Media Arts 101 or "Media: History, Development, and Theories" is a three-unit course that looks into the nature, history, technological developments, operations, and theories relating to the different media. The course provides students an opportunity to do an in-depth study of media principles and processes which will better equip them in the writing and production in the different media. The course serves as a prerequisite for higher Media Arts courses. Students taking this course must have taken Communication Arts 101 (Introduction to Communication Theories).
By the end of the semester, students would have a good grasp of the historical and technological development of the different media as well as be adept in the application of media theories through the reading and creation of media texts. Specifically, they should be able to:
While classified as a lecture course, students will also be involved in activities designed to generate ideas for further exploration and for the production of papers/projects. The course is designed following the flipped classroom and active learning approaches.
Thus, students are advised to come to class prepared for the scheduled activity (see course syllabus handout). Students must also refrain from missing classes; they may refer to the University's Student Manual regarding policies on absences and its corresponding penalties.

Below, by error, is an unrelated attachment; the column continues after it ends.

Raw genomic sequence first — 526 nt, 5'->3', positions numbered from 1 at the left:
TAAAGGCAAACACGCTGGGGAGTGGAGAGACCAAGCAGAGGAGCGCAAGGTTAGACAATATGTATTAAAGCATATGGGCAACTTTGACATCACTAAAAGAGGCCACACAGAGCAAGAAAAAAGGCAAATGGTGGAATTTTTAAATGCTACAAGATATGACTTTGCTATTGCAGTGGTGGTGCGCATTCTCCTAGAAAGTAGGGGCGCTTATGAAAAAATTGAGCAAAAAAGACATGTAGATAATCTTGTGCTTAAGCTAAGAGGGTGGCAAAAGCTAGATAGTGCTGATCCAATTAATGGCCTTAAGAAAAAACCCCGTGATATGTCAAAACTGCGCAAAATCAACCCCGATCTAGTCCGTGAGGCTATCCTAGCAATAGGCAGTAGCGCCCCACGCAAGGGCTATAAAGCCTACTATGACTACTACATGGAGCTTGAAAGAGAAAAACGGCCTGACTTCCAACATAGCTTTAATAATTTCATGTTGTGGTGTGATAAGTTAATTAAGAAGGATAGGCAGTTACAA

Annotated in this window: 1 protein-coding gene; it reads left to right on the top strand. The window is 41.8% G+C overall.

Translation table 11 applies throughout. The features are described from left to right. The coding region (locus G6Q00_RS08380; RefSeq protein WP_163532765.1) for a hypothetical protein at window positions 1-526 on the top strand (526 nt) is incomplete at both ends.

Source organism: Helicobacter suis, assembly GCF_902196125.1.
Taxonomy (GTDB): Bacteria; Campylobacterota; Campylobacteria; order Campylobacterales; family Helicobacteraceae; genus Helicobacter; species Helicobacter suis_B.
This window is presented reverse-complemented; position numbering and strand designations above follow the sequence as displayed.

To prepare for discussions and exercises, students may refer to the following sources found at the University and College libraries or access other sources available on the Internet. Handouts of other readings will be provided prior to their discussion in class.
Students will be assessed through formative and summative evaluation activities. However, only summative activities will be given numerical grades. Summative activities will include reflection papers, examinations, and the final term paper. For the final term paper, students should show their ability to apply the appropriate media concept, principle or theory in comprehensive analysis of their chosen media texts.
Work for summative assessment activities submitted beyond the deadline will be marked one grade level down for each calendar date it is late. Output suspected of plagiarism will be returned to students for revision, and the rule for late submission will apply for works revised due to suspected plagiarism. Repeated offenses for plagiarism will result in, depending on the gravity of the case: (1) a failing mark for the activity, (2) a failing mark for the course or (3) possible suspension of students concerned (University policies will apply for the latter case). Other forms of intellectual dishonesty like cheating during examinations will not be tolerated.
Students' performance in summative assessment activities will be evaluated according to the rubric for specific activities (to be provided prior to the particular activity). Students' ratings will be computed according to the corresponding percentages for the final grade: reflection papers (30%), examinations (30%), and the final term paper (40%). ✍
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